The Thread is an innovative modern dance performance that changes the rules of movement in the contemporary dance
A high standards production that charmed both public and critics at Sadler’s Wells London, now at the famous Ancient Greek Amphitheater of Epidaurus.
“This project is like an excavation both into the past and into the future.”
The Thread s the fascination for the evolution of Movement through tradition and art.
Throughout the ages traditional dances were mixed with contemporary movement. As we go back in time, we see dance. In modern times we see movement. So we ravel and unravel these evolutions through dance, movement and light.
It is not the love of Greece as a place or a country.
It just so happens that Greece, from antiquity until the present day has been a platform for the multiple expressions of the body
The concept of the Thread can be found in many cultures: from the myth of Theseus and the Minotaur in ancient Greek Mythology to the Red Thread of Fate in Asian philosophy.
The Thread is the line that runs through time, connecting our present to the past.
The Thread is the common cultural elements that connect different regions, despite the distance between them or their differences.
The Thread represents the fundamental human values that we all share, no matter our religion, our ethnicity or beliefs. It is a notion which is both personal, timely and relatable, and at the same time universal and timeless.
Notes from Vangelis
I have always given priority to memory. If you are able to get immersed into the space we call memory, the higher the probability to make strides to the future with incredible consistency and effectiveness.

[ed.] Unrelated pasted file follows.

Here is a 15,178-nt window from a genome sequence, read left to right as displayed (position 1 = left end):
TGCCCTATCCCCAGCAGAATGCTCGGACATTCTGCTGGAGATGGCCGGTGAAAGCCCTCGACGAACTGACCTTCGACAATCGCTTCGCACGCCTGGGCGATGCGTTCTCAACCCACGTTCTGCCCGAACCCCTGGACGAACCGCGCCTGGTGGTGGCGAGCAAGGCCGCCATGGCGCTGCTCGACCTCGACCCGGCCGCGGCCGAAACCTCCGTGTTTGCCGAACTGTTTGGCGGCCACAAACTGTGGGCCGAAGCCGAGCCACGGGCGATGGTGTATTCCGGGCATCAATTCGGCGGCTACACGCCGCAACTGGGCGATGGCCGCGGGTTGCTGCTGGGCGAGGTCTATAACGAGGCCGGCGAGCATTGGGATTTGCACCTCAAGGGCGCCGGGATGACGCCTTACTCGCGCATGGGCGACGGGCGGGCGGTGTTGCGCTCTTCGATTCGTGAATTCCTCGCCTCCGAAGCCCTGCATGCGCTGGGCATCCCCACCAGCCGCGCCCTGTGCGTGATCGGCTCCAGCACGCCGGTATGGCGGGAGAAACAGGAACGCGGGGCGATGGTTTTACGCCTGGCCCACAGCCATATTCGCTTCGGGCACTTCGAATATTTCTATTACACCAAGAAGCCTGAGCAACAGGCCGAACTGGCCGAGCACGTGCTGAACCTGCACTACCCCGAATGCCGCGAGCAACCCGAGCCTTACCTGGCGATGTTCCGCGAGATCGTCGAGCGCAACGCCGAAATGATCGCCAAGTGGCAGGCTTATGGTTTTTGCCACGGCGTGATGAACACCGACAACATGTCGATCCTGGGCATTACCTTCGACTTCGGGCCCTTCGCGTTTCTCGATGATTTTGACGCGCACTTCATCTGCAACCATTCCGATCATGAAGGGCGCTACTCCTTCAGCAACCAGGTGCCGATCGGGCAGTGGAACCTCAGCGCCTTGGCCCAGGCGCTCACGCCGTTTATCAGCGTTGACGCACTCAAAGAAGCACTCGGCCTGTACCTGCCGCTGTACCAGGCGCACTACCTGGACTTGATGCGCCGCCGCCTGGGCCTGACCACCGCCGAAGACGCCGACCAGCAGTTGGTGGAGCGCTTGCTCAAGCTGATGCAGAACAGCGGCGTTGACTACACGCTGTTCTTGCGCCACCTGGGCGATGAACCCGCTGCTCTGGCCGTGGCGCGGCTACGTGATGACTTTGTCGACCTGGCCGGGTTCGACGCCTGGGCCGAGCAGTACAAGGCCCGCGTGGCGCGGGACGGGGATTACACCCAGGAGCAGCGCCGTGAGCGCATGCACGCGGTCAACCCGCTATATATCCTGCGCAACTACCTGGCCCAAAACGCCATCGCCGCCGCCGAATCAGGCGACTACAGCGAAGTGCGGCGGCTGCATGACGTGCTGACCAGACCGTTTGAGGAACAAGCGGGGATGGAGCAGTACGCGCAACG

In other words, if human beings or a nation know their past and history, they can more positively respond to the present and the future.
I consider myself lucky that I originate from a place never deprived of cultural and spiritual richness across the centuries.
The main drive that made me get involved in this venture was the thorough knowledge of the power of music as a divine power that preceded mankind combining it with dance as a primordial human expression; the co-existence at present of the two elements of my land’s cultural treasure; a holistic approach to mankind evolution.
This project is like an excavation both into the past and into the future.
Notes from Russell Maliphant
Over the years I have had the opportunity to explore a number of projects where the genesis for vocabulary and development has come from a theme.
The piece Afterlight, was inspired by photographs of Vaslav Nijinsky, as well as his own drawings – this formed the foundation of an aesthetic that fed into the creation and informed both the movement vocabulary, the musical territory and the overall visual look of the piece.
Similarly The Rodin Project used the theme of August Rodin, his sculptures and watercolours, around which to gather ideas which shaped the stage aesthetic and the movement language of the resulting work.
So when Georgia Iliopoulou came to me with the idea for a piece based on traditional Greek dance as a foundation, I felt it was an idea I would be very interested to explore.
Some movements in the traditional forms are remarkably similar to ones that have influenced my practice over the years, and others have an entirely different rigour and function at their foundation – I find it enriching to delve into and explore the possibilities of a movement language that forms from the meeting of these different routes.
There is a spirit of community and social sharing that is embedded in much of the Greek traditional dance forms and this project constructs and deconstructs traditional and contemporary movement to create a new perception and enjoyment of dance for today’s audiences.